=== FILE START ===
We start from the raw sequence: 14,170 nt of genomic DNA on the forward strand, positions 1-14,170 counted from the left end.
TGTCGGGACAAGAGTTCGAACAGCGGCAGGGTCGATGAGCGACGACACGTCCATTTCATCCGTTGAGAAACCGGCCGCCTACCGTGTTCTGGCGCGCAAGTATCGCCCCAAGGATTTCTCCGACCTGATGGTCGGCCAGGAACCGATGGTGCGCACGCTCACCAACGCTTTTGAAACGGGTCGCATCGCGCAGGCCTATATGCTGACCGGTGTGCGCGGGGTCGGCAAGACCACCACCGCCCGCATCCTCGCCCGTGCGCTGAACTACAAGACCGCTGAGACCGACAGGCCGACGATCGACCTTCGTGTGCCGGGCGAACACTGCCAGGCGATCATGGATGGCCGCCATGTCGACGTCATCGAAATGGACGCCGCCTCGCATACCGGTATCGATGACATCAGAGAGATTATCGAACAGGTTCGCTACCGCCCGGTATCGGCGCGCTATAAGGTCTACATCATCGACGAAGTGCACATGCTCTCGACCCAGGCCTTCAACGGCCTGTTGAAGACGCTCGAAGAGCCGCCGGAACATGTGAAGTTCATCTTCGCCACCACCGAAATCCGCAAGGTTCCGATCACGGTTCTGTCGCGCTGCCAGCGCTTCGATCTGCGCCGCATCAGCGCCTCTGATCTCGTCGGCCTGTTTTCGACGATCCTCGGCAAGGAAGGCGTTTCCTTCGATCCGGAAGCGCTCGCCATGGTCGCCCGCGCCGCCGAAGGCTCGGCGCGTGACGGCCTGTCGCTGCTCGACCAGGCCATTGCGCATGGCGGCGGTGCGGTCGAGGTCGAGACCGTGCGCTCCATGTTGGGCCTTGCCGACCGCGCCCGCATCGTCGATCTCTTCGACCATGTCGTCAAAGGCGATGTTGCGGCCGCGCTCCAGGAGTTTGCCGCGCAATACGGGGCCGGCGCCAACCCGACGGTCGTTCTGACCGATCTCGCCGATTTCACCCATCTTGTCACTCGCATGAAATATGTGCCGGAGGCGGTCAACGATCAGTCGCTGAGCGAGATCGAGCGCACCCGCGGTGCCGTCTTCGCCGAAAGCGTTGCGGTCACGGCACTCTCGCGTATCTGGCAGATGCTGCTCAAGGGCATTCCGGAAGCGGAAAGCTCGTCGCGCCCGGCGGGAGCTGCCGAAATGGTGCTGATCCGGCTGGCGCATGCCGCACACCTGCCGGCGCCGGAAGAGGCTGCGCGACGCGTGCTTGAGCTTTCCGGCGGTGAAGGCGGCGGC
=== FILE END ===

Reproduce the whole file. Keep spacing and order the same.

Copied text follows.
We start from the raw sequence: 14,170 nt of genomic DNA on the forward strand, positions 1-14,170 counted from the left end.
TGTCGGGACAAGAGTTCGAACAGCGGCAGGGTCGATGAGCGACGACACGTCCATTTCATCCGTTGAGAAACCGGCCGCCTACCGTGTTCTGGCGCGCAAGTATCGCCCCAAGGATTTCTCCGACCTGATGGTCGGCCAGGAACCGATGGTGCGCACGCTCACCAACGCTTTTGAAACGGGTCGCATCGCGCAGGCCTATATGCTGACCGGTGTGCGCGGGGTCGGCAAGACCACCACCGCCCGCATCCTCGCCCGTGCGCTGAACTACAAGACCGCTGAGACCGACAGGCCGACGATCGACCTTCGTGTGCCGGGCGAACACTGCCAGGCGATCATGGATGGCCGCCATGTCGACGTCATCGAAATGGACGCCGCCTCGCATACCGGTATCGATGACATCAGAGAGATTATCGAACAGGTTCGCTACCGCCCGGTATCGGCGCGCTATAAGGTCTACATCATCGACGAAGTGCACATGCTCTCGACCCAGGCCTTCAACGGCCTGTTGAAGACGCTCGAAGAGCCGCCGGAACATGTGAAGTTCATCTTCGCCACCACCGAAATCCGCAAGGTTCCGATCACGGTTCTGTCGCGCTGCCAGCGCTTCGATCTGCGCCGCATCAGCGCCTCTGATCTCGTCGGCCTGTTTTCGACGATCCTCGGCAAGGAAGGCGTTTCCTTCGATCCGGAAGCGCTCGCCATGGTCGCCCGCGCCGCCGAAGGCTCGGCGCGTGACGGCCTGTCGCTGCTCGACCAGGCCATTGCGCATGGCGGCGGTGCGGTCGAGGTCGAGACCGTGCGCTCCATGTTGGGCCTTGCCGACCGCGCCCGCATCGTCGATCTCTTCGACCATGTCGTCAAAGGCGATGTTGCGGCCGCGCTCCAGGAGTTTGCCGCGCAATACGGGGCCGGCGCCAACCCGACGGTCGTTCTGACCGATCTCGCCGATTTCACCCATCTTGTCACTCGCATGAAATATGTGCCGGAGGCGGTCAACGATCAGTCGCTGAGCGAGATCGAGCGCACCCGCGGTGCCGTCTTCGCCGAAAGCGTTGCGGTCACGGCACTCTCGCGTATCTGGCAGATGCTGCTCAAGGGCATTCCGGAAGCGGAAAGCTCGTCGCGCCCGGCGGGAGCTGCCGAAATGGTGCTGATCCGGCTGGCGCATGCCGCACACCTGCCGGCGCCGGAAGAGGCTGCGCGACGCGTGCTTGAGCTTTCCGGCGGTGAAGGCGGCGGC